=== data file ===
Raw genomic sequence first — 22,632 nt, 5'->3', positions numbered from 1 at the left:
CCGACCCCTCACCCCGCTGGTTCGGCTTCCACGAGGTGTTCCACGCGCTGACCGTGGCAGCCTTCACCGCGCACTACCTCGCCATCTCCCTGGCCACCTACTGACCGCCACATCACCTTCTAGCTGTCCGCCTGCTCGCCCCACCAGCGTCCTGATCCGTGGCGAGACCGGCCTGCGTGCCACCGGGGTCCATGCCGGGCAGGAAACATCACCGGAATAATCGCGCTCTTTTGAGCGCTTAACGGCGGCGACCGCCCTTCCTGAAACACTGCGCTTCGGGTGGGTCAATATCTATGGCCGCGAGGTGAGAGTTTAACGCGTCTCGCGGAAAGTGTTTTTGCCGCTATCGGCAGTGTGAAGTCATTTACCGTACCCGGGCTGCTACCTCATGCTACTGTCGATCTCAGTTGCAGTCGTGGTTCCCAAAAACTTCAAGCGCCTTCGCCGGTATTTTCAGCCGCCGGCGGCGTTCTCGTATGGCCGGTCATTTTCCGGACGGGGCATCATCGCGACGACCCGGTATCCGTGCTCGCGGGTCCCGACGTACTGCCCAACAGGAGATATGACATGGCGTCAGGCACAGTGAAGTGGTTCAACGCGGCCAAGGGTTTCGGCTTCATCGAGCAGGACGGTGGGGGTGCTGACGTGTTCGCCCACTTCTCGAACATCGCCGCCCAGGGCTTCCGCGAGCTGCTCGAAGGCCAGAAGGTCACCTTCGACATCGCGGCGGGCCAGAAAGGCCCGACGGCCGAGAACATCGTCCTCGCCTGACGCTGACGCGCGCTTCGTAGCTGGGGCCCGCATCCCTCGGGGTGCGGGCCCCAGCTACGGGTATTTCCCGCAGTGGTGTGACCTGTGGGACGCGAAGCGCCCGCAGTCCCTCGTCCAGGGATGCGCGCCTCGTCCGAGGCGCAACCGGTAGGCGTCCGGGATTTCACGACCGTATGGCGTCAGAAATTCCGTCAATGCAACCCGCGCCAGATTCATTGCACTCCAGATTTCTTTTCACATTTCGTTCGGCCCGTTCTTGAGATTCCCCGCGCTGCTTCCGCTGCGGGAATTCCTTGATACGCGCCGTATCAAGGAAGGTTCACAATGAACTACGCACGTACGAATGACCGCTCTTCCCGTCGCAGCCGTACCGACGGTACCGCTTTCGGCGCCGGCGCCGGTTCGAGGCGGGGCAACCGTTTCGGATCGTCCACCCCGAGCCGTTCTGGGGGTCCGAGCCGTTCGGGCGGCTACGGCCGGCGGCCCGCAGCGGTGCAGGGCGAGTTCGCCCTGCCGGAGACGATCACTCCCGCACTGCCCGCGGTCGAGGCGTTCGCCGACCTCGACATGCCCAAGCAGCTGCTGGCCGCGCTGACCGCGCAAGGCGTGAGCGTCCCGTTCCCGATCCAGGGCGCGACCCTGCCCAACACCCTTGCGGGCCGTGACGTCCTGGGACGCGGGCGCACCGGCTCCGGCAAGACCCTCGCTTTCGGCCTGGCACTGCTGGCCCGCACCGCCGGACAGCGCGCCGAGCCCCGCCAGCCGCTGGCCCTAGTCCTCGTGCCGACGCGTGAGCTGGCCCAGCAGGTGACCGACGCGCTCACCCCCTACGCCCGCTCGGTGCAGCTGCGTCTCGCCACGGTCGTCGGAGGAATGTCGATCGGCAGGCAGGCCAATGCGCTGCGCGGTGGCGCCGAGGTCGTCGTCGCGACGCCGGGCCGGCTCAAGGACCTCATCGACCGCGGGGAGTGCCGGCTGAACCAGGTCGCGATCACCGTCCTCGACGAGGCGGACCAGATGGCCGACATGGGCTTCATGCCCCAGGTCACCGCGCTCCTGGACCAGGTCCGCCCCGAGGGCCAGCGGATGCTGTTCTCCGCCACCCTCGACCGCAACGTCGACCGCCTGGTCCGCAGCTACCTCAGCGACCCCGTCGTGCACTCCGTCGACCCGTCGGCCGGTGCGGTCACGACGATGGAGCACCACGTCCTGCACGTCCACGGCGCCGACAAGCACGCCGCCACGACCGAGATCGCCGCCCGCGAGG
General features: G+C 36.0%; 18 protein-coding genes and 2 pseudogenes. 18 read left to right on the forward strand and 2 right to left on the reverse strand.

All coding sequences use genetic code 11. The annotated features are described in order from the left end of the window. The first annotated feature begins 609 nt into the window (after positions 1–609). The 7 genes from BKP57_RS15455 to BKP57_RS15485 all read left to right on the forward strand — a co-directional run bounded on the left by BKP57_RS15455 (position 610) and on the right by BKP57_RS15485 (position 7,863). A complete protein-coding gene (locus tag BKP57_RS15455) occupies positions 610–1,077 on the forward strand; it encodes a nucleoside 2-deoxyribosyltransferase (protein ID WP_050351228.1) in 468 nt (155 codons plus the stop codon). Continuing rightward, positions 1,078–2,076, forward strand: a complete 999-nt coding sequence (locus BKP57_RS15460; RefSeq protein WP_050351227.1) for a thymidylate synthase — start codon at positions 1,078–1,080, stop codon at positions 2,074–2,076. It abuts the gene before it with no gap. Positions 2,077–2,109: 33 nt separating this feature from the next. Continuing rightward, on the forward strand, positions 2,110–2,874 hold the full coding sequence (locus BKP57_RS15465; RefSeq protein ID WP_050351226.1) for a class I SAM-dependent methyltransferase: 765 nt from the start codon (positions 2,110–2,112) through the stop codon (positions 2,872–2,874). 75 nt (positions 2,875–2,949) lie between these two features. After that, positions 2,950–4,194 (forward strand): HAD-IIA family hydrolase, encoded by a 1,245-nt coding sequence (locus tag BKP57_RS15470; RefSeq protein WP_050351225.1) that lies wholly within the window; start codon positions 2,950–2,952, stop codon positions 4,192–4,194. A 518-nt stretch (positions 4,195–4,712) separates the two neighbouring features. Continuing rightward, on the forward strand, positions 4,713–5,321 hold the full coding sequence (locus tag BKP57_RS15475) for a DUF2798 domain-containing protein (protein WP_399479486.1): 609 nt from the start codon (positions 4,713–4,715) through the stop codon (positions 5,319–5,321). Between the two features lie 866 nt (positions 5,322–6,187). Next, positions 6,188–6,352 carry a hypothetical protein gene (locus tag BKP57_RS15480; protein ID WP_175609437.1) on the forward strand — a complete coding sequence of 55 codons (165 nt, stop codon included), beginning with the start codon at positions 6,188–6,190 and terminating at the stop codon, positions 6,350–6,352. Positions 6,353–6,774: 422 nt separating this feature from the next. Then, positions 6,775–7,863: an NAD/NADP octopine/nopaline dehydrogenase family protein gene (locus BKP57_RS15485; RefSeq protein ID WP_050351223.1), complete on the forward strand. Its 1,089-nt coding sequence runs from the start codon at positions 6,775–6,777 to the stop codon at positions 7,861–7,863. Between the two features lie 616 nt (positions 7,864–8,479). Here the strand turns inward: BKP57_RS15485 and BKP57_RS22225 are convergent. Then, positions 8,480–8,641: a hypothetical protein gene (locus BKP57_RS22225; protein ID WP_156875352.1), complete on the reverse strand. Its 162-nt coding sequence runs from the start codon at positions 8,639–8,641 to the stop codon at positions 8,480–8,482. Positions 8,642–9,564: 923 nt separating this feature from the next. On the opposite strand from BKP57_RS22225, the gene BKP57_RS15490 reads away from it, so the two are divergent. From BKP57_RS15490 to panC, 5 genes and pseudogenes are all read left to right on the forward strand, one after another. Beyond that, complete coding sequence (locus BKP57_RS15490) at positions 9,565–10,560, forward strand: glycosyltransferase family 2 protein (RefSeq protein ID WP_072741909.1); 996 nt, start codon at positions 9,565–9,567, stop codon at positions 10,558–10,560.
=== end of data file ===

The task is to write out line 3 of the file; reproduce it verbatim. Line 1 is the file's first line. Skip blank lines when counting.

General features: G+C 36.0%; 18 protein-coding genes and 2 pseudogenes. 18 read left to right on the forward strand and 2 right to left on the reverse strand.